What are the Guidelines for Officers when Filming?

There are no official rules yet since body cameras are in a relatively early stage, but each department has its own rules, and punishments for breaking the body camera recording rules, such as forgetting to activate the camera, or turning it off while on patrol. While there are no uniform recording laws for officers, each department sets their own rules for recording. The New York City police department drafted up a set of policies. According to the NYC Police Department, the basic rules are, “A number of situations for when an officer would be required to activate the camera: making an arrest, issuing a summons, stopping and frisking someone, conducting a chase, searching someone’s property, conducting a car stop, or interacting with an “emotionally disturbed person” (Goldstein). These is a set of activation rules for when to turn the camera on when engaging the public. Officers are also required to keep their camera on at all times, and to never turn it off while on patrol. Those officers who do receive punishments ranging from fired, to jail time. One Albuquerque police officer claimed that his body camera shut off right before fatally shooting someone, and turned it back on once the person was dead on the ground. According to Counter Current News, “Dear ended up being fired from the Albuquerque Police Department in December, but he has never been charged with any criminal act related to this shooting” (Counter Current News). There are consequences for breaking the rules of body cameras, and the officer received a very mild punishment for a major offense. Breaking rules, and brutality are one of the things that body cameras are hoping to monitor, and put a stop to, which is the final issue with body cameras.

Will Officers be Less Aggressive Since they are Being Monitored?

Police brutality in Egypt

Yes, officers do tend to be less aggressive, when they are being monitored, because there is visual proof of every single thing they do while on patrol. Officers tend to be more tame while being recorded, but when they are not, a New York City judge states, “In fact, the police do, on occasion, use offensive language—including racial slurs—or act with more force than necessary, the use of body-worn cameras will inevitably reduce such behavior” (White). A judge confirms that by forcing officers to wear body cameras, they will be more calm, and less aggressive in fear of being caught of police misconduct, or accused of excessive force while on camera. Furthermore, police departments that have not attempted body cameras yet are accumulating many excessive force cases against police officers. The city of Minneapolis claimed ”The Minneapolis Police Department is currently facing 30 lawsuits alleging excessive force against members of the department that date back a number of years” (Vinita). As seen here, the Minneapolis police department does not use body cameras yet, and have accumulated 30 claims of excessive force by local citizens. One study conducted by the Rialto, California police department has shown a significant drop in excessive force claims due to body cameras. In the study they equipped half of the department with cameras, and half without. From there they saw a decline in complaints against officers who wear body cameras. The department states, “Use of force by police officers dropped by 60 percent, from 61 to 25 instances, following the start of the body worn camera study” (White). Which furthers the point that officers that do wear body-cameras naturally use less force than officers who do, which leads to less, and less excessive force claims for that department.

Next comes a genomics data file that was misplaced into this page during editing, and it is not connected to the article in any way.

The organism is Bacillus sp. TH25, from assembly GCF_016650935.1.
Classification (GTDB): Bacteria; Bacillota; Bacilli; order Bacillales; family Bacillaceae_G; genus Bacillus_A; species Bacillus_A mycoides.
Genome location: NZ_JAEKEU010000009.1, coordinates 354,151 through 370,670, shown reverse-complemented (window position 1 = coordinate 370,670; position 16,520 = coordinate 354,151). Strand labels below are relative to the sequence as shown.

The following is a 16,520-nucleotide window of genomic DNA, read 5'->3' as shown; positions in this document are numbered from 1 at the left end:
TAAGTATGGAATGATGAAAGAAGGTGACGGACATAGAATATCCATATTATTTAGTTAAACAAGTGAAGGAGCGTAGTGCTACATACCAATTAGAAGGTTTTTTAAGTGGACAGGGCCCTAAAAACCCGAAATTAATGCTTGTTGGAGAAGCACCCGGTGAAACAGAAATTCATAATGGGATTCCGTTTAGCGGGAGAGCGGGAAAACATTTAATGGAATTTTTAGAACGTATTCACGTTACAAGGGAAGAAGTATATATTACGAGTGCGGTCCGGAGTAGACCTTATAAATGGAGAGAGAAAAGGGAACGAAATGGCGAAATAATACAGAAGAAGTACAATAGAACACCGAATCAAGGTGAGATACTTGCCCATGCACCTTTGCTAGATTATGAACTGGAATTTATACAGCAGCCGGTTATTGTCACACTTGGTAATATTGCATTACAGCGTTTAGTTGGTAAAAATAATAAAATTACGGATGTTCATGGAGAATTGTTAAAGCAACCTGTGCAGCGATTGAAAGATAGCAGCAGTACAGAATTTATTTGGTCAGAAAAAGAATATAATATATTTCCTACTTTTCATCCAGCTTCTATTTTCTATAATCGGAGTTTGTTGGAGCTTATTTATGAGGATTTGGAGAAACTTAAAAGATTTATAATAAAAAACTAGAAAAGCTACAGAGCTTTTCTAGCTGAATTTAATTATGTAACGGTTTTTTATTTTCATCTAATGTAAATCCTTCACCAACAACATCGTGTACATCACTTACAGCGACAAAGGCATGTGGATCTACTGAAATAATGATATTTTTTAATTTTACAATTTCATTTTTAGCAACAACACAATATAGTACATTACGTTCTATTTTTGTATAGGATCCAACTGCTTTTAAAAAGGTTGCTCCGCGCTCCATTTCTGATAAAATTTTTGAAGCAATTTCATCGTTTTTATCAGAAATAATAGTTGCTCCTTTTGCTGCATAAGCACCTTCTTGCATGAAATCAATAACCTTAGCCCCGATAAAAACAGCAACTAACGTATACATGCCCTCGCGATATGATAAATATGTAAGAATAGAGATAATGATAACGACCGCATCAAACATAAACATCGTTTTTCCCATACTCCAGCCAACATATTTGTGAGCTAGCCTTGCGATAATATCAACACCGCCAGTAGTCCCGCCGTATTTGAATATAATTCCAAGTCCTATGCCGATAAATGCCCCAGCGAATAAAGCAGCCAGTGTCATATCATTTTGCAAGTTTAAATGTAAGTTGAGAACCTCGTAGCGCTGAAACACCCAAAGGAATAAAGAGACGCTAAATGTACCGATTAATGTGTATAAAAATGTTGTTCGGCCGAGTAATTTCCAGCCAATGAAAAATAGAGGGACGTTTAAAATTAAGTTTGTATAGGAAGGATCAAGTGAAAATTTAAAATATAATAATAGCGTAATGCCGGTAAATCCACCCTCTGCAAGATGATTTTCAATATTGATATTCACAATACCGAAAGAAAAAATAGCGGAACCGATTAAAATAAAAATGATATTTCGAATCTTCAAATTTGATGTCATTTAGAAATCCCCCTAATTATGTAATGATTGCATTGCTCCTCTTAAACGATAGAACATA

Works Cited

  • Callahan, Rick. “Some police departments shelve body cameras.” The Big Story, 10 Sep, 2016,
  • Ferrarin, Elana. “Eye on body cameras.” Daily Herald, Daily Herald, 10 Sep, 2014,
  • Nair, Vinita. “Body camera programs raise new challenges.” CBS News, 3 May, 2015,
  • Marks, Paul. “Police, Camera, Action.” New Scientist. Vol. 220. Issue 2940, 26 Jan. 2013,
  • Campbell, Andy. “Police Body Cameras Aren’t Helping You.” Huffington Post, 18 Oct. 2016,
  • Williams, Timothy. “Police Body Cameras: What do You See?” New York Times, Jacoby, Samuel, Cave, Damien, New York Times, 1 April, 2016,
  • “Cop Unplugs Body Camera” Counter Current News, 11 Feb, 2015,
  • White, Michael. “Police Officer Body-Worn Cameras.” OJP Diagnostic Center,
  • Dillon, Liam. “Who Gets To See Police Body Cameras Footage?” Los Angeles Times, 20 Mar, 2016, LA Times,
  • Goldstein, Joseph. “What Would New York Police Body Cameras Record” New York Times, 17 Oct, 2016,